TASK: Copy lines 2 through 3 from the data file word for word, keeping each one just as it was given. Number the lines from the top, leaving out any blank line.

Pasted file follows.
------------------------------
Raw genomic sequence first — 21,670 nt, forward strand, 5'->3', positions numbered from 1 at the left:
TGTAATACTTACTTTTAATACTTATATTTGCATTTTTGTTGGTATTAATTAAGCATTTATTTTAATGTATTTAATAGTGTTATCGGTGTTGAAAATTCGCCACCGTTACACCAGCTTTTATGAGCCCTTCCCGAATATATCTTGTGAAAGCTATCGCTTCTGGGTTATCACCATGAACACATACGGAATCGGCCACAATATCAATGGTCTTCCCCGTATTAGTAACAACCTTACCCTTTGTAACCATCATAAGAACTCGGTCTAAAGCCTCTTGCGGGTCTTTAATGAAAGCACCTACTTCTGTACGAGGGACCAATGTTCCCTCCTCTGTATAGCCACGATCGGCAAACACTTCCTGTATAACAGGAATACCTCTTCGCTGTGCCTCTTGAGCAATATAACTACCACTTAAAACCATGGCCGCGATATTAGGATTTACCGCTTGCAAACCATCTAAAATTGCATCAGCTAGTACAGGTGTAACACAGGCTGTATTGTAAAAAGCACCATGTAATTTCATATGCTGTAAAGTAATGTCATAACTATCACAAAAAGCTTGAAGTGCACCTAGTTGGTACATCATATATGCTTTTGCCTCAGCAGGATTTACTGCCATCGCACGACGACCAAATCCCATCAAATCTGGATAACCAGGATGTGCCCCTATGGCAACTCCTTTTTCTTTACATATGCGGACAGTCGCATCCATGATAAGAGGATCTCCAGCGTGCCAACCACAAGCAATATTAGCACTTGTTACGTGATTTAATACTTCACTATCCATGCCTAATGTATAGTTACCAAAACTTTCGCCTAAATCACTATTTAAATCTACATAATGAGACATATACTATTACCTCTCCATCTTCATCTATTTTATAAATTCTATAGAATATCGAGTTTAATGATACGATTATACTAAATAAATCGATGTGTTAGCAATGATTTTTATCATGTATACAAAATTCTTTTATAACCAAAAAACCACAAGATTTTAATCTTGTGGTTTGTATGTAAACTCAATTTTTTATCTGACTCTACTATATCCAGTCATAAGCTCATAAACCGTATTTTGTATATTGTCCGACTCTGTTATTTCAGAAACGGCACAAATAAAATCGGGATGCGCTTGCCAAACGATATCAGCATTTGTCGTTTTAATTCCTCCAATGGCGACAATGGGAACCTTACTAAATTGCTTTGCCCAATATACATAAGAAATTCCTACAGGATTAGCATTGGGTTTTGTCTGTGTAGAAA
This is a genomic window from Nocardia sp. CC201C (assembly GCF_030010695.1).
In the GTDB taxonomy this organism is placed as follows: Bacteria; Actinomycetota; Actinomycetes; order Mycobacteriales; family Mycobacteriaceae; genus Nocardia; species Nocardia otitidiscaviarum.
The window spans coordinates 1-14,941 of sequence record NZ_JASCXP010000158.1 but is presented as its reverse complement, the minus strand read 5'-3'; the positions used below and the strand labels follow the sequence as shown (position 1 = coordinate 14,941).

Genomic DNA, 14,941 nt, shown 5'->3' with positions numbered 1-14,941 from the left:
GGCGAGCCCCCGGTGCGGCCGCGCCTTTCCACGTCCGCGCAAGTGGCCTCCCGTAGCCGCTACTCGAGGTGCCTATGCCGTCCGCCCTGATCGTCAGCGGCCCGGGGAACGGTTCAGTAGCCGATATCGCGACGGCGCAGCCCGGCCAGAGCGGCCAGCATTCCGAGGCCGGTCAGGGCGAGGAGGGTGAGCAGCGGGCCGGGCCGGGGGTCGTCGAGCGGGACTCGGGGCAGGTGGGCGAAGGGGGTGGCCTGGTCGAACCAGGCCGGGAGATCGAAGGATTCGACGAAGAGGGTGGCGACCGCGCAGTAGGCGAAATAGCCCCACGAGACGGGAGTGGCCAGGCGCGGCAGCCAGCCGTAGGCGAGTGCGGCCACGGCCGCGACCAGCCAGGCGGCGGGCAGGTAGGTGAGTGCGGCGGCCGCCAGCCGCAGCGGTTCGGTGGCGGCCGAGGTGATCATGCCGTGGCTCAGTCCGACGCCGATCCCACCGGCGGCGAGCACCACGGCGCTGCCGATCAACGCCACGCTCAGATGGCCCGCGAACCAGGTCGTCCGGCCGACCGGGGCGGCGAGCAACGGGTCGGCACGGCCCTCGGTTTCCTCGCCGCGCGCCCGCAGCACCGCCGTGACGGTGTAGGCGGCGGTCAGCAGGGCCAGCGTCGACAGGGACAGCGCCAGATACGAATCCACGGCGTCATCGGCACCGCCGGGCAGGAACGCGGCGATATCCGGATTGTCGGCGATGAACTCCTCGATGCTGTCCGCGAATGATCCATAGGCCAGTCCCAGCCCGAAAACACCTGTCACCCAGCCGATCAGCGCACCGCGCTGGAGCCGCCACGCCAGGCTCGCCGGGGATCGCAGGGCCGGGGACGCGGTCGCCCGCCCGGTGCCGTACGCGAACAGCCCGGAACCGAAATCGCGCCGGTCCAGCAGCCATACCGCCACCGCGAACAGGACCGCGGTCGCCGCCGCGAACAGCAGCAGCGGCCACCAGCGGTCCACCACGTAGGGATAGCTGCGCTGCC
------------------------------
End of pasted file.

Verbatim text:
TGTAATACTTACTTTTAATACTTATATTTGCATTTTTGTTGGTATTAATTAAGCATTTATTTTAATGTATTTAATAGTGTTATCGGTGTTGAAAATTCGCCACCGTTACACCAGCTTTTATGAGCCCTTCCCGAATATATCTTGTGAAAGCTATCGCTTCTGGGTTATCACCATGAACACATACGGAATCGGCCACAATATCAATGGTCTTCCCCGTATTAGTAACAACCTTACCCTTTGTAACCATCATAAGAACTCGGTCTAAAGCCTCTTGCGGGTCTTTAATGAAAGCACCTACTTCTGTACGAGGGACCAATGTTCCCTCCTCTGTATAGCCACGATCGGCAAACACTTCCTGTATAACAGGAATACCTCTTCGCTGTGCCTCTTGAGCAATATAACTACCACTTAAAACCATGGCCGCGATATTAGGATTTACCGCTTGCAAACCATCTAAAATTGCATCAGCTAGTACAGGTGTAACACAGGCTGTATTGTAAAAAGCACCATGTAATTTCATATGCTGTAAAGTAATGTCATAACTATCACAAAAAGCTTGAAGTGCACCTAGTTGGTACATCATATATGCTTTTGCCTCAGCAGGATTTACTGCCATCGCACGACGACCAAATCCCATCAAATCTGGATAACCAGGATGTGCCCCTATGGCAACTCCTTTTTCTTTACATATGCGGACAGTCGCATCCATGATAAGAGGATCTCCAGCGTGCCAACCACAAGCAATATTAGCACTTGTTACGTGATTTAATACTTCACTATCCATGCCTAATGTATAGTTACCAAAACTTTCGCCTAAATCACTATTTAAATCTACATAATGAGACATATACTATTACCTCTCCATCTTCATCTATTTTATAAATTCTATAGAATATCGAGTTTAATGATACGATTATACTAAATAAATCGATGTGTTAGCAATGATTTTTATCATGTATACAAAATTCTTTTATAACCAAAAAACCACAAGATTTTAATCTTGTGGTTTGTATGTAAACTCAATTTTTTATCTGACTCTACTATATCCAGTCATAAGCTCATAAACCGTATTTTGTATATTGTCCGACTCTGTTATTTCAGAAACGGCACAAATAAAATCGGGATGCGCTTGCCAAACGATATCAGCATTTGTCGTTTTAATTCCTCCAATGGCGACAATGGGAACCTTACTAAATTGCTTTGCCCAATATACATAAGAAATTCCTACAGGATTAGCATTGGGTTTTGTCTGTGTAGAAA
This is a genomic window from Nocardia sp. CC201C (assembly GCF_030010695.1).